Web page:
On Sandra’s to some Sicilian dialect.
He used to scold her endlessly for smoking.
When she got back from dinner with their children
The doctors had to tell them about the mistake.
Oh swirling petals, falling leaves! The movement
Of linking renga coursing from moment to moment
Is meaning, Bob says in his Haiku book.
Oh swirling petals, all living things are contingent,
Falling leaves, and transient, and they suffer.
But the Universal is the goal of jokes,
Especially certain ethnic jokes, which taper
Down through the swirling funnel of tongues and gestures
Toward their preposterous Ithaca. There’s one
A journalist told me. He heard it while a hero
Of the South African freedom movement was speaking
To elderly Jews. The speaker’s own right arm
Had been blown off by right-wing letter-bombers.
He told his listeners they had to cast their ballots
For the ANC—a group the old Jews feared
As “in with the Arabs.” But they started weeping
As the old one-armed fighter told them their country
Needed them to vote for what was right, their vote
Could make a country their children could return to
From London and Chicago. The moved old people
Applauded wildly, and the speaker’s friend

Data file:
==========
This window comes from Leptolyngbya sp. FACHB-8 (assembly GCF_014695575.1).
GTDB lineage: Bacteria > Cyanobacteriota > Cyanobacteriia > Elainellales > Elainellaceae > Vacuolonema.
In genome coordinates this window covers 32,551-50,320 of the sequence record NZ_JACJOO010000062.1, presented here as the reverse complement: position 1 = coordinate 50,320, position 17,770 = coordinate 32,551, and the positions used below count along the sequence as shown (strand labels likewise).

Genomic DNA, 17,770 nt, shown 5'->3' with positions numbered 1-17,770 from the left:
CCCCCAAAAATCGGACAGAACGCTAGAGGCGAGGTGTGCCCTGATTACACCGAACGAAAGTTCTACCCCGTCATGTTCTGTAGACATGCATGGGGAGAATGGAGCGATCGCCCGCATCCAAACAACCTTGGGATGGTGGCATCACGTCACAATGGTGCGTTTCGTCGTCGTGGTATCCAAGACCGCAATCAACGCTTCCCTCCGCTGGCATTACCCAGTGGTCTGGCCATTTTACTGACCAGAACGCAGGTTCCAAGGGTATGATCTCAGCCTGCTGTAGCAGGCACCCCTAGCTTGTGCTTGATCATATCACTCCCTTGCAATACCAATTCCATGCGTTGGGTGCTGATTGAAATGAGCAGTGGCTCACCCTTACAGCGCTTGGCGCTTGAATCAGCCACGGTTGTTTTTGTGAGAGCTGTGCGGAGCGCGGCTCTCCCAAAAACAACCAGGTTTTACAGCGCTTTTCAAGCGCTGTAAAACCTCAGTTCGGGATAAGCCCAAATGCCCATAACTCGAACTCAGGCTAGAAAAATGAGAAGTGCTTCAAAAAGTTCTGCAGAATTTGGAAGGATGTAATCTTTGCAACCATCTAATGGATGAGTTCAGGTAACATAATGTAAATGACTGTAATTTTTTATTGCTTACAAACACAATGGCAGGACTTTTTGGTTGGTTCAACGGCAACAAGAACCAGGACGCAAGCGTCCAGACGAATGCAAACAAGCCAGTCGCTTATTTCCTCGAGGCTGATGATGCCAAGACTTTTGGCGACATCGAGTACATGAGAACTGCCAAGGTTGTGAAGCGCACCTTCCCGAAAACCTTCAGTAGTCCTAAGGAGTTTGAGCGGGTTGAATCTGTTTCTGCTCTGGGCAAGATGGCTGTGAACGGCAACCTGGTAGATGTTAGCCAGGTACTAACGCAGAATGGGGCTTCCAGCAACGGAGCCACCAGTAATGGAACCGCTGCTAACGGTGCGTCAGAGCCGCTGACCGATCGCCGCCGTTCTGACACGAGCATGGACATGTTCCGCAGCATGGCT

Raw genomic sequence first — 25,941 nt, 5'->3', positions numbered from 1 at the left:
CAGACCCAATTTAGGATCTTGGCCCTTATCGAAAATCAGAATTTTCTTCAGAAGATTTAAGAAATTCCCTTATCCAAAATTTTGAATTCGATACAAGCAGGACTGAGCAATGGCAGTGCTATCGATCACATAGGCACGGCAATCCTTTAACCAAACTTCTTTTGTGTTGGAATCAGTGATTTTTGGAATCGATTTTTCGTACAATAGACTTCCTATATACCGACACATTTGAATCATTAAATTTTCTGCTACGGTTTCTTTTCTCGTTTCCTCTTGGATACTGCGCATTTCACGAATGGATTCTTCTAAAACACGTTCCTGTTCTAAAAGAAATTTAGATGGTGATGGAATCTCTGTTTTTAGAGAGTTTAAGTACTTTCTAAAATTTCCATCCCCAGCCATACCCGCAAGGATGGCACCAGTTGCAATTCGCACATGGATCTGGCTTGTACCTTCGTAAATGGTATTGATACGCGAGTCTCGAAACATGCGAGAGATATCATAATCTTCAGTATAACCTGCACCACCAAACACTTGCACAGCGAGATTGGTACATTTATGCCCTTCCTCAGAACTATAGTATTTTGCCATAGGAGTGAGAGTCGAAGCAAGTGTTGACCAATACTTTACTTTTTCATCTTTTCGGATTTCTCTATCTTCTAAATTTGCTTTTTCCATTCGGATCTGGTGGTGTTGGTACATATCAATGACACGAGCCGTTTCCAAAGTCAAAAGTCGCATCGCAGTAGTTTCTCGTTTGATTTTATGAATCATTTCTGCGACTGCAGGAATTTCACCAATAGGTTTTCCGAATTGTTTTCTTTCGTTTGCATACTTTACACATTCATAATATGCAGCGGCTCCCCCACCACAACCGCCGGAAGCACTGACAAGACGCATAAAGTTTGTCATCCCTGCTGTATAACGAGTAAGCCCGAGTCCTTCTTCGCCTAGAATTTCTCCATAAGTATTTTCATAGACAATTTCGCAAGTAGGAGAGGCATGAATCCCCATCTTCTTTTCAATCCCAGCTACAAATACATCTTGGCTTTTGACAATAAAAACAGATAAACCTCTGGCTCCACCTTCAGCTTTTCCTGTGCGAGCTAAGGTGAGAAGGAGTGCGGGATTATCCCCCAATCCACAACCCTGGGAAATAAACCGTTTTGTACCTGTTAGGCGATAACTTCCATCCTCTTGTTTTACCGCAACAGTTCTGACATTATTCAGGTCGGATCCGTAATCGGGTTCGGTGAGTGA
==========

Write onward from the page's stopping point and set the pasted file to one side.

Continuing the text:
Whispered to the journalist, “It’s the Belgian Army
Joke come to life.” I wish that I could tell it
To Elliot. In the Belgian Army, the feud
Between the Flemings and Walloons grew vicious,
So out of hand the army could barely function.
Finally one commander assembled his men
In one great room, to deal with things directly.
They stood before him at attention. “All Flemings,”
He ordered, “to the left wall.” Half the men
Clustered to the left. “Now all Walloons,” he ordered,
“Move to the right.” An equal number crowded
Against the right wall. Only one man remained
At attention in the middle: “What are you, soldier?”
Saluting, the man said, “Sir, I am a Belgian.”
“Why, that’s astonishing, Corporal—what’s your name?”
Saluting again, “Rabinowitz,” he answered:
A joke that seems at first to be a story
About the Jews. But as the renga describes
Religious meaning by moving in drifting petals
And brittle leaves that touch and die and suffer
The changing winds that riffle the gutter swirl,
So in the joke, just under the raucous music
Of Fleming, Jew, Walloon, a courtly allegiance
Moves to the dulcimer, gavotte and bow,
Over the banana tree the moon in autumn—
Allegiance to a state impossible to tell.
From The Figured Wheel: New and Collected Poems 1966–1996 (New York: Farrar, Straus and Giroux, 1996). Listen to a recording of Robert Pinsky introducing and reading this poem.